Arts & Entertainment
Duo connects in 'Wirelessless'
By Donald V. Calamia
Originally printed 2/167/2012 (Issue 2007 - Between The Lines News)
A short time ago, the subdivision I live in lost its internet connection for nearly 48 hours. So there I was with no access to the World Wide Web, no e-mail, no TV and no phone service. Yes, it was a major inconvenience - but no one in my neighborhood seemed too upset with the situation. Not so, however, with the citizens of Webbland - as seen in Go Comedy's latest original comedy, "Wirelessless," that runs every Thursday at 10 p.m. through March 29.
The town, known as the world's hottest Wi-Fi spot, quickly descends into lawlessness after its internet stops working. Riots break out in the streets, and after four days, much of the citizenry has disappeared - including the mayor. Which makes you wonder if he was somehow to blame for not only the internet shutdown, but also the loss of 3G phone service.
But I digress. With only a handful of citizens remaining, how does the town survive and go about its business? Meanwhile, will the folks at the Webbland Space Center figure out what caused the service disruption and get it fixed? And what the heck do the Russians have to do with this?
All those questions and more are explored in this almost-two-person show written by and starring Joe Hingelberg and Travis Pelto. It's a tour-de-force performance, as Hingelberg and Pelto each play numerous characters to near perfection - men and women, young and old - often switching back and forth between them in a flash. What's more, a simple scarf or string of pearls is all that's needed to help the actors differentiate their characters; their facial features, voices and mannerisms do all the rest.
Hingelberg - a shining up-and-comer and a personal favorite since his first appearance on the improv scene a few years or so back - is especially adept at creating quirky characters, and "Webbland" allows him to reach brave, new heights in that regard. He's a shirtless rioter in one scene, in his boxer-briefs in another (as the town's astronaut floating in zero-gravity), and his other personas range from a dimwitted British-sounding tollgate keeper to an "old stink pot" with a need to boogey.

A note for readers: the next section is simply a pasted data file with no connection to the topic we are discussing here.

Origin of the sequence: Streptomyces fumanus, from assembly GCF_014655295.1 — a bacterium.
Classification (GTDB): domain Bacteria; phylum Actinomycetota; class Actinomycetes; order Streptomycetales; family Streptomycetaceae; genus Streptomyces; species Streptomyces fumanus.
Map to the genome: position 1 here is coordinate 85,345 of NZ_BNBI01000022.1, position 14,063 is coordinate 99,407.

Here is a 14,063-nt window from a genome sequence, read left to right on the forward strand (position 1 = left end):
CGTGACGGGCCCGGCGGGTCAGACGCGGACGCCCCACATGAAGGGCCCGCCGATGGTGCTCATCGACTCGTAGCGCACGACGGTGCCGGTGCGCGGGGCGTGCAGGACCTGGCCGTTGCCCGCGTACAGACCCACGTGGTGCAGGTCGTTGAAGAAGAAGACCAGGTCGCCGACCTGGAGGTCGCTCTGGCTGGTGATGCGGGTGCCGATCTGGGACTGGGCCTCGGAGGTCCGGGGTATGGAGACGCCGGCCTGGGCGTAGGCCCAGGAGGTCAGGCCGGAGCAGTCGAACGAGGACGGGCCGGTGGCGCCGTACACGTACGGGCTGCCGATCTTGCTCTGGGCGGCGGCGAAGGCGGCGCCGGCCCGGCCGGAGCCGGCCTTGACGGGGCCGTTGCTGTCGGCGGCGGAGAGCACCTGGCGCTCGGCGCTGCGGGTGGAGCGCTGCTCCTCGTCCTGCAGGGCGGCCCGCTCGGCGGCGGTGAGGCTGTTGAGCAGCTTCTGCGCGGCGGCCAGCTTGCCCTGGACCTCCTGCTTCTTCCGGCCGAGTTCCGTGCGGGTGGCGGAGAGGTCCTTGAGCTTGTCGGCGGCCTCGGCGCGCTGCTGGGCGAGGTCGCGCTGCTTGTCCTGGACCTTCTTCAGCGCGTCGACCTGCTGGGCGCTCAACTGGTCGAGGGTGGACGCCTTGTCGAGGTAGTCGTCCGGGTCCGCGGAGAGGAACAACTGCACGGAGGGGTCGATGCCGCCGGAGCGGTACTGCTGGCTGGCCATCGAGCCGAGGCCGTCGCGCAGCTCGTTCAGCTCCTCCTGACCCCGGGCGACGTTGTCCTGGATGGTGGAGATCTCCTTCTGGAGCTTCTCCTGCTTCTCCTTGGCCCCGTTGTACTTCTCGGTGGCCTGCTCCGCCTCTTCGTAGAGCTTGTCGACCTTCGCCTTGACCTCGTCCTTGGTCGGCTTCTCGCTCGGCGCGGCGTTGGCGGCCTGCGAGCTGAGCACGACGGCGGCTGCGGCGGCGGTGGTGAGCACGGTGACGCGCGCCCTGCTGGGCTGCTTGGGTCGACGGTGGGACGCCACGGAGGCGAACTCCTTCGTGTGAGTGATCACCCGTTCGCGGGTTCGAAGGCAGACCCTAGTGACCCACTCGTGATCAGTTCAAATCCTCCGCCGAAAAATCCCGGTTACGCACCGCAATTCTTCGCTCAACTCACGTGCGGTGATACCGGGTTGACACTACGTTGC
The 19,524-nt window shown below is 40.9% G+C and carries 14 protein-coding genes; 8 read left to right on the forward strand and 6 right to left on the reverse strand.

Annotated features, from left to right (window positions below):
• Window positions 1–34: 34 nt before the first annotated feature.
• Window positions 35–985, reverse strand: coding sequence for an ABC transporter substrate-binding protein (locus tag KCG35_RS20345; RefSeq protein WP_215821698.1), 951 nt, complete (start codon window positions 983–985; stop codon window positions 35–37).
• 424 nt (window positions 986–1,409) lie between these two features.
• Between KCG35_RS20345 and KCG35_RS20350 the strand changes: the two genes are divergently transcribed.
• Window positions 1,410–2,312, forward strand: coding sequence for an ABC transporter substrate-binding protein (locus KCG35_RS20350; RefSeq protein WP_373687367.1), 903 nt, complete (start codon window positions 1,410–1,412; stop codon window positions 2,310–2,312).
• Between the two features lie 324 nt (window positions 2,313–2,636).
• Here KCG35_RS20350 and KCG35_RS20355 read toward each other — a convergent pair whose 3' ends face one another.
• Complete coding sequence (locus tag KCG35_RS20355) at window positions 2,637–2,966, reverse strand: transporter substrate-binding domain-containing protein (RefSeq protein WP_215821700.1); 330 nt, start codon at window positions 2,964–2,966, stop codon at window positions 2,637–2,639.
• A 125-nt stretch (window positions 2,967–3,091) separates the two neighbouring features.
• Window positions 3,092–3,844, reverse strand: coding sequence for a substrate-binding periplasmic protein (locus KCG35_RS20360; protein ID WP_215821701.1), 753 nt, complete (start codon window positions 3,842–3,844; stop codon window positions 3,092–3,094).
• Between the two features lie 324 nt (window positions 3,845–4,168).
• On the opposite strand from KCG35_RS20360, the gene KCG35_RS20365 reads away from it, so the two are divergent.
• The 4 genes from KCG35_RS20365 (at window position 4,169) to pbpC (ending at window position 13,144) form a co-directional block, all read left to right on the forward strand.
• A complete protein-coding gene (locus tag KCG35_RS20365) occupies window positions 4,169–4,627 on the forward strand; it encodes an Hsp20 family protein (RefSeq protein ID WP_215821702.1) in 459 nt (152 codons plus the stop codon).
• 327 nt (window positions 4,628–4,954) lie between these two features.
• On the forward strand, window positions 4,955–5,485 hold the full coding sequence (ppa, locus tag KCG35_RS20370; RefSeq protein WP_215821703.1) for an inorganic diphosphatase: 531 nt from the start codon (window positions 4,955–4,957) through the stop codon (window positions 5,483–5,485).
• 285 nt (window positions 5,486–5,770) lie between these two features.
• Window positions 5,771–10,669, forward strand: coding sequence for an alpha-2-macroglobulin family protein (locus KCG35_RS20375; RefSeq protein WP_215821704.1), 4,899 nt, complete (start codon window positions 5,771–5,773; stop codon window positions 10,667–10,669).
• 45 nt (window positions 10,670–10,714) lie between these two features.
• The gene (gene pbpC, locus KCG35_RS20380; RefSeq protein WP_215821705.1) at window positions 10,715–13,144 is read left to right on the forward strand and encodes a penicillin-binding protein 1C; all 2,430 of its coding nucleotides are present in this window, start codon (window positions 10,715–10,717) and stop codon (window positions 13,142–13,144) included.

Pelto, too, earns plenty of laughs as Lynette, the town librarian who comes up with the plan that takes the show to its darker-than-expected conclusion; John the Mayor; Frank, the co-host of the town's only radio talk show (with one of the funniest bits of the production); and an assortment of other male and female oddballs.
The comedy's quick pace and flow of important information are kept in check by director Bryan Lark. The sound design by Lark and Peter Jacokes adds to the show's overall success.
So if you can stay awake for a late night, 60-minute-plus 10 p.m. comedy, turn off your cell phone, sit back and enjoy the work of two of the improv scene's brightest young performers as they stretch their comfort zones - and succeed!
Go Comedy! Improv Theater, 261 E. Nine Mile Rd., Ferndale. 10 p.m. Thursdays through March 29. $5. 248-327-0575. http://www.gocomedy.net
- 'Aida' Trumps An Already-Great Season At MOT
- Mission Impostor: Faker's Tale Brings Genuine Enjoyment
- Modern Morality Play Challenges Cast And Audience Alike
- What A Do Performance Soars In Portrayal Of Cruelty
- A Family In Crisis, A Family Divided
- 'Captain Buffalo' Loses Power To Unnecessary Complexity